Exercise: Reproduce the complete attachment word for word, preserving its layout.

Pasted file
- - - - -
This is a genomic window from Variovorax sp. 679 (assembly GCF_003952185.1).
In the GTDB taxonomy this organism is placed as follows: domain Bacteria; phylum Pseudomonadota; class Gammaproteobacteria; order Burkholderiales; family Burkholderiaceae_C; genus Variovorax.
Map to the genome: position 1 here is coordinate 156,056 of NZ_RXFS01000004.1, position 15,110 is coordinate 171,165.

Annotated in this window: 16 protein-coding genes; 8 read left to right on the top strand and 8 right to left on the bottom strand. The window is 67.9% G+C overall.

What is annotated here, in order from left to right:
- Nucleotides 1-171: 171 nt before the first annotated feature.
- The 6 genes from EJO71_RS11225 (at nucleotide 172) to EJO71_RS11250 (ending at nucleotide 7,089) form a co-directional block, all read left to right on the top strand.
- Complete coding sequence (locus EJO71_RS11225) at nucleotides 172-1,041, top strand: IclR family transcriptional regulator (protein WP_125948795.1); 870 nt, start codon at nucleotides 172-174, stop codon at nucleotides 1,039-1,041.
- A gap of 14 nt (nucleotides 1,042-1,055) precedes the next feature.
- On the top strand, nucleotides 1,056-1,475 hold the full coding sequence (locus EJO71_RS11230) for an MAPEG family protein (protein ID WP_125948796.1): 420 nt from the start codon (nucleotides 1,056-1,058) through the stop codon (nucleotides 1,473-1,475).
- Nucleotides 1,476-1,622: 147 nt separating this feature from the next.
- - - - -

This is a genomic window from Variovorax sp. 679 (assembly GCF_003952185.1).
In the GTDB taxonomy this organism is placed as follows: domain Bacteria; phylum Pseudomonadota; class Gammaproteobacteria; order Burkholderiales; family Burkholderiaceae_C; genus Variovorax.
Map to the genome: position 1 here is coordinate 156,056 of NZ_RXFS01000004.1, position 15,110 is coordinate 171,165.

Annotated in this window: 16 protein-coding genes; 8 read left to right on the top strand and 8 right to left on the bottom strand. The window is 67.9% G+C overall.

What is annotated here, in order from left to right:
- Nucleotides 1-171: 171 nt before the first annotated feature.
- The 6 genes from EJO71_RS11225 (at nucleotide 172) to EJO71_RS11250 (ending at nucleotide 7,089) form a co-directional block, all read left to right on the top strand.
- Complete coding sequence (locus EJO71_RS11225) at nucleotides 172-1,041, top strand: IclR family transcriptional regulator (protein WP_125948795.1); 870 nt, start codon at nucleotides 172-174, stop codon at nucleotides 1,039-1,041.
- A gap of 14 nt (nucleotides 1,042-1,055) precedes the next feature.
- On the top strand, nucleotides 1,056-1,475 hold the full coding sequence (locus EJO71_RS11230) for an MAPEG family protein (protein ID WP_125948796.1): 420 nt from the start codon (nucleotides 1,056-1,058) through the stop codon (nucleotides 1,473-1,475).
- Nucleotides 1,476-1,622: 147 nt separating this feature from the next.